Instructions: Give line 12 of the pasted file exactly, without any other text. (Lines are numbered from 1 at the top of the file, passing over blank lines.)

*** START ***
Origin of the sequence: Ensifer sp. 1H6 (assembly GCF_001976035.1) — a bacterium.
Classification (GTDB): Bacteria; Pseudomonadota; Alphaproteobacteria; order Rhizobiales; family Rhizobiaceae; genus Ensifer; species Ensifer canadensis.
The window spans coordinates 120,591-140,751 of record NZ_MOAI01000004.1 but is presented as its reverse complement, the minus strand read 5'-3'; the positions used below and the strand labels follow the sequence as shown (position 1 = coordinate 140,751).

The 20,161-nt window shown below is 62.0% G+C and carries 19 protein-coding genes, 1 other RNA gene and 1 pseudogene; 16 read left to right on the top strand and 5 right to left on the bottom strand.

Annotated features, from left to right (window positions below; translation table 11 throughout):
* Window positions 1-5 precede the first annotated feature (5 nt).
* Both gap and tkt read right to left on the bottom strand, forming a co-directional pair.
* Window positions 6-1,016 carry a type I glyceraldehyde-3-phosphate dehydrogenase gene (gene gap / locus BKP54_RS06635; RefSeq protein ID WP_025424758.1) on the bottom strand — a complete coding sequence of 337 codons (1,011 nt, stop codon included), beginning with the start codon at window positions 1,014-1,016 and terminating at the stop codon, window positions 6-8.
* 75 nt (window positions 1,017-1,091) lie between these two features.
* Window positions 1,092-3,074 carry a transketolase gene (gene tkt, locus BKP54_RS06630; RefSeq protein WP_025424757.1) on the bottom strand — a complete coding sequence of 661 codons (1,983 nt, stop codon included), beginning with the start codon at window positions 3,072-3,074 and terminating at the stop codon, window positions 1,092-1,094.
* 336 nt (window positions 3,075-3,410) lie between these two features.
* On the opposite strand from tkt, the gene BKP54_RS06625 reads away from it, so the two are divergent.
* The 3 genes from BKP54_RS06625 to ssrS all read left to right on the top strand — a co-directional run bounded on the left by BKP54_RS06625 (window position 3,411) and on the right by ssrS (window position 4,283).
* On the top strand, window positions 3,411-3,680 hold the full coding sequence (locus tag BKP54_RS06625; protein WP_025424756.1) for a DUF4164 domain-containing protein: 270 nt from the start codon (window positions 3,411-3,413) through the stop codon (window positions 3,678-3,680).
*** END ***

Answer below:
* On the opposite strand from tkt, the gene BKP54_RS06625 reads away from it, so the two are divergent.